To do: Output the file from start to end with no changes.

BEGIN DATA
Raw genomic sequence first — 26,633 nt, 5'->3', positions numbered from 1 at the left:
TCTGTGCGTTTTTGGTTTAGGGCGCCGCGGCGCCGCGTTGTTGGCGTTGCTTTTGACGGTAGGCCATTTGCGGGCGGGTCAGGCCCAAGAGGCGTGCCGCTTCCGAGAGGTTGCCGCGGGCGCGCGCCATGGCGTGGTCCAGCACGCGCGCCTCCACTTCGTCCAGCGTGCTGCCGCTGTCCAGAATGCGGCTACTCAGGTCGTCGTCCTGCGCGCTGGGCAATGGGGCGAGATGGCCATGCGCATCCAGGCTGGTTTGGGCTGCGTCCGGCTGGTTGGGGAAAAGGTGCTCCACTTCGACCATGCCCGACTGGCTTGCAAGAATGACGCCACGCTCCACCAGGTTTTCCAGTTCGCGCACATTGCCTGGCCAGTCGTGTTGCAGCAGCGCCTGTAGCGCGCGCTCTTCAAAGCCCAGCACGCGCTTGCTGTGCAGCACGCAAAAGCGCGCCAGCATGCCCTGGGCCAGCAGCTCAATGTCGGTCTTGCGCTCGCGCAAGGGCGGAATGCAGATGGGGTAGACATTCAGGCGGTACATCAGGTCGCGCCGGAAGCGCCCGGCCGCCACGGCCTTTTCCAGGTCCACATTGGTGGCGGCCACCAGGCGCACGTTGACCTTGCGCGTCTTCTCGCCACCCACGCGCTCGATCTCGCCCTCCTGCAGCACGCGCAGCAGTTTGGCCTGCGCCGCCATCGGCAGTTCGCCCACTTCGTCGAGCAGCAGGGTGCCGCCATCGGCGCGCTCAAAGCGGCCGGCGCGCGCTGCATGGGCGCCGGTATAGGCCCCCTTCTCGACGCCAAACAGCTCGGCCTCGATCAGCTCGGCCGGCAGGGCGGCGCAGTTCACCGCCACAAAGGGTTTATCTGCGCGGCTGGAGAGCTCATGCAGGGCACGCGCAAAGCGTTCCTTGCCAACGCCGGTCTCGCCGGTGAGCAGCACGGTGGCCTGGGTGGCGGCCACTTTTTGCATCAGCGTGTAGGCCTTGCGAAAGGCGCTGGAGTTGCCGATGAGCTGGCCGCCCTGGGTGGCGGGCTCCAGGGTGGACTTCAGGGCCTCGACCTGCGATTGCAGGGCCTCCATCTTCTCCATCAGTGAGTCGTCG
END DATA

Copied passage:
Raw genomic sequence first — 26,633 nt, 5'->3', positions numbered from 1 at the left:
TCTGTGCGTTTTTGGTTTAGGGCGCCGCGGCGCCGCGTTGTTGGCGTTGCTTTTGACGGTAGGCCATTTGCGGGCGGGTCAGGCCCAAGAGGCGTGCCGCTTCCGAGAGGTTGCCGCGGGCGCGCGCCATGGCGTGGTCCAGCACGCGCGCCTCCACTTCGTCCAGCGTGCTGCCGCTGTCCAGAATGCGGCTACTCAGGTCGTCGTCCTGCGCGCTGGGCAATGGGGCGAGATGGCCATGCGCATCCAGGCTGGTTTGGGCTGCGTCCGGCTGGTTGGGGAAAAGGTGCTCCACTTCGACCATGCCCGACTGGCTTGCAAGAATGACGCCACGCTCCACCAGGTTTTCCAGTTCGCGCACATTGCCTGGCCAGTCGTGTTGCAGCAGCGCCTGTAGCGCGCGCTCTTCAAAGCCCAGCACGCGCTTGCTGTGCAGCACGCAAAAGCGCGCCAGCATGCCCTGGGCCAGCAGCTCAATGTCGGTCTTGCGCTCGCGCAAGGGCGGAATGCAGATGGGGTAGACATTCAGGCGGTACATCAGGTCGCGCCGGAAGCGCCCGGCCGCCACGGCCTTTTCCAGGTCCACATTGGTGGCGGCCACCAGGCGCACGTTGACCTTGCGCGTCTTCTCGCCACCCACGCGCTCGATCTCGCCCTCCTGCAGCACGCGCAGCAGTTTGGCCTGCGCCGCCATCGGCAGTTCGCCCACTTCGTCGAGCAGCAGGGTGCCGCCATCGGCGCGCTCAAAGCGGCCGGCGCGCGCTGCATGGGCGCCGGTATAGGCCCCCTTCTCGACGCCAAACAGCTCGGCCTCGATCAGCTCGGCCGGCAGGGCGGCGCAGTTCACCGCCACAAAGGGTTTATCTGCGCGGCTGGAGAGCTCATGCAGGGCACGCGCAAAGCGTTCCTTGCCAACGCCGGTCTCGCCGGTGAGCAGCACGGTGGCCTGGGTGGCGGCCACTTTTTGCATCAGCGTGTAGGCCTTGCGAAAGGCGCTGGAGTTGCCGATGAGCTGGCCGCCCTGGGTGGCGGGCTCCAGGGTGGACTTCAGGGCCTCGACCTGCGATTGCAGGGCCTCCATCTTCTCCATCAGTGAGTCGTCG